Figure L:

You can use the controls in the Startup and Recovery dialog box change the default operating system and the number of seconds that the Windows Boot Manager menu will appear on the screen.

In the System Startup pane, you can change the Default Operating System setting from the drop down list as well as use the spin buttons to adjust, up or down, the number of seconds to display the menu before launching the default operating system.

Conclusion

Installing Windows Vista in a dual-boot configuration along side Windows XP is a great way to experiment with the new operating system until you get comfortable with it. In this article, I’ve shown you how to how to create a Windows Vista dual-boot configuration.

About

Greg Shultz is a freelance Technical Writer. Previously, he has worked as Documentation Specialist in the software industry, a Technical Support Specialist in educational industry, and a Technical Journalist in the computer publishing industry.

83 comments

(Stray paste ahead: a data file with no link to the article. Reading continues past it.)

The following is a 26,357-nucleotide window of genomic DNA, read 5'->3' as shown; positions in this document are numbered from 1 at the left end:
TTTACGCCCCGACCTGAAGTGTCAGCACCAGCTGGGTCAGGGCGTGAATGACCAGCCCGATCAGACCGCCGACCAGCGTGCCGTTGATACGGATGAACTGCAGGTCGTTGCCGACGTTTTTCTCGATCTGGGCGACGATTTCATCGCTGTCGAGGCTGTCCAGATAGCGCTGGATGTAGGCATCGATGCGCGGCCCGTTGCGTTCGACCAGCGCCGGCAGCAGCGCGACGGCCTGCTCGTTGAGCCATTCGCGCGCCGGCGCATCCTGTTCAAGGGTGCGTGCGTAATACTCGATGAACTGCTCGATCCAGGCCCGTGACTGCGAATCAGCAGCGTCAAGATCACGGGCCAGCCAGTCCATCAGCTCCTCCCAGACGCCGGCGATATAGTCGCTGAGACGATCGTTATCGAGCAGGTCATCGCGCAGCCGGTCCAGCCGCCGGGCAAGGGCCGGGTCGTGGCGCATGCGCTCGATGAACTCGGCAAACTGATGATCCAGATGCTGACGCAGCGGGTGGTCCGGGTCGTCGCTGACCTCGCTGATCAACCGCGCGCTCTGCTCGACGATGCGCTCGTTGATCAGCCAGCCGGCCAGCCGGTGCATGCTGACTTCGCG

Tom M. Andre
Tom M. Andre

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wpbrownjr@bellsouth.net
wpbrownjr@bellsouth.net

Great discussion! I have a dual boot system, xp and vista 64. It works great. Each on separate hd. My problem is how to uninstall dual boot. I installed it when I installed vista64. Now I just want to run vista64. Can I uninstall dual boot the way I installed it, from the vista64 install disk? Thanks

keshava_k_prasad
keshava_k_prasad

Hi, I've installed Vista over XP, I'm getting an error as DIST BOOT FAILURE when i re start the system, it works fine when i use any of the OS CD to start, please advise what needs to be done Thanks

jazari_h
jazari_h

I have changed boot.ini file in windows XP manually, but it does not work. I cannot update anymore because xp does not work at xp anymore. How can I recovery my boot.ini so it will work back well.

aragorn1986es
aragorn1986es

I'm getting mad reading forums to solve a question i have, I have free space, 70gb, and I want to dual boot with vista, xp 32bit installed first, but I want to know if i can install vista in a logical partition exclusively for vista... I this tutorial I can see that vista is being already installed in a logical partition...but...then i read in this forum that we need to do a master(primary I think...) partition... Could anyone send a bit of help...? My e-mail: aragorn1986es@hotmail.com Thanks in advance.

tjohns
tjohns